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Contributor Post Created with Sketch. Recommended by Ricochet Members Created with Sketch. New Jersey Sheriff Sues the New Jersey Attorney General

 

We need to see more men like Sheriff Robert Nolan taking action against the injustice of creating sanctuary states. He’s suing the New Jersey AG, who’s defying federal law in order to turn New Jersey into a sanctuary state, and Nolan wants no part of it. So Sheriff Nolan and Cape May County’s Board of Chosen Freeholders are suing in federal court to challenge their AG’s directive, barring Nolan and his officers from cooperating with ICE.

The actions of Attorney General Grewel are blatantly political. He’s using worn-out rhetoric and misleading his constituents. He points out that the law enforcement officers are supposed to enforce state criminal offenses, and the federal government is supposed to handle immigration violations. And his stated concern is insulting to the intelligence of his own officers:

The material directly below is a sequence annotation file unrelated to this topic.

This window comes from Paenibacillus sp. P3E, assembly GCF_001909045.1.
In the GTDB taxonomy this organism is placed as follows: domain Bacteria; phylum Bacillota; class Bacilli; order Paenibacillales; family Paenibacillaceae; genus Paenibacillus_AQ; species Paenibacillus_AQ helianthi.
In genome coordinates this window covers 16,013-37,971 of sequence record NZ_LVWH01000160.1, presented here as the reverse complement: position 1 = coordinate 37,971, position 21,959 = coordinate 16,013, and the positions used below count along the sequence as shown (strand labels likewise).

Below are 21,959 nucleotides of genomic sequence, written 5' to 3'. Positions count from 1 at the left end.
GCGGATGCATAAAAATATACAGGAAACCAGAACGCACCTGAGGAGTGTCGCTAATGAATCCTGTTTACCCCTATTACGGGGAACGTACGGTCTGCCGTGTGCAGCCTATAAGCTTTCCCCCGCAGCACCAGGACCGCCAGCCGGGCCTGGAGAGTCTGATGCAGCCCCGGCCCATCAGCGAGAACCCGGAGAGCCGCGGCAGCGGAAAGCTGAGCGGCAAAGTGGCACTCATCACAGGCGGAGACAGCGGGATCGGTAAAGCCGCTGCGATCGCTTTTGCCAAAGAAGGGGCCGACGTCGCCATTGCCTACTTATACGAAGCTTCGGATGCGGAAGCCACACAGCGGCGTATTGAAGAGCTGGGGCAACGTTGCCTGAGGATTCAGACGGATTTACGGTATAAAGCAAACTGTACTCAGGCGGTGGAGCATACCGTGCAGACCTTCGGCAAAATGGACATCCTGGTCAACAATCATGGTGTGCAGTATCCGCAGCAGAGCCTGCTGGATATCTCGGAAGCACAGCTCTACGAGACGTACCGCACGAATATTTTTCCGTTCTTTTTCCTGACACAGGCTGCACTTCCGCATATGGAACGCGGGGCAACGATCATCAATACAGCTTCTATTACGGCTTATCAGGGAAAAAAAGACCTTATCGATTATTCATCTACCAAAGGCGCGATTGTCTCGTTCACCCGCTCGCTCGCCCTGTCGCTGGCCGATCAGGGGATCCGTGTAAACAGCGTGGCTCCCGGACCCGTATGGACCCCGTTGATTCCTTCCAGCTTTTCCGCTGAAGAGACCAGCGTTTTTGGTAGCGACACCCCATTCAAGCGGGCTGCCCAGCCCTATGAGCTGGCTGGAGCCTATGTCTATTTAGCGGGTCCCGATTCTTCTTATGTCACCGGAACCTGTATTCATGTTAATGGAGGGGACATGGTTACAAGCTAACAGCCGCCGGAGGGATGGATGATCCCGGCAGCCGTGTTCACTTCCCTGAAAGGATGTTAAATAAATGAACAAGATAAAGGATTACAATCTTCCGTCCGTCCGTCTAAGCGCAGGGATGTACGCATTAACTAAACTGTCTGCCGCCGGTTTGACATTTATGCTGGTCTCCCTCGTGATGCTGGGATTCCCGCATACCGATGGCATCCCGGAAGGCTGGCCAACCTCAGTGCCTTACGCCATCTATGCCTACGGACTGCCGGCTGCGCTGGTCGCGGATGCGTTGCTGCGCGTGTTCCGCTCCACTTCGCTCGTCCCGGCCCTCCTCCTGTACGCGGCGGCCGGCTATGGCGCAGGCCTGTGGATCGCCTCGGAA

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Contributor Post Created with Sketch. Recommended by Ricochet Members Created with Sketch. Quote of the Day: Patriotism

 

“There is a strong tendency in modern American society to treat patriotism as a dangerous sentiment, a passion to be guarded against. But this is a serious misconception. To begin with, we should acknowledge that there is something natural about patriotism, as an expression of love for what is one’s own, gratitude for what one has been given, and reverence for the sources of one’s being. These responses are instinctive; they’re grounded in our natures and the basic facts of our birth. Yet their power is no less for that, and they are denied only at great cost. When the philosopher Aristotle declared that we are by nature ‘political animals,’ he meant that we are in some sense made to live in community with one another. It is in our nature to be belonging creatures. One of the deepest needs of the human soul is a sense of membership, of joy in what we have and hold in common with others.”
— Wilfred M. McClay, Land of Hope

I celebrate Professor McClay’s description of patriotism. Too often we hear of people comparing patriotism to fascism, to a Nazi mentality, to a kind of primitive unifying theme for countrymen to come together. Instead, McClay explains that our patriotism brings us together to honor those values we hold in common, to share our joy of living in a country that was founded in freedom and gives us the opportunity to become our greatest selves.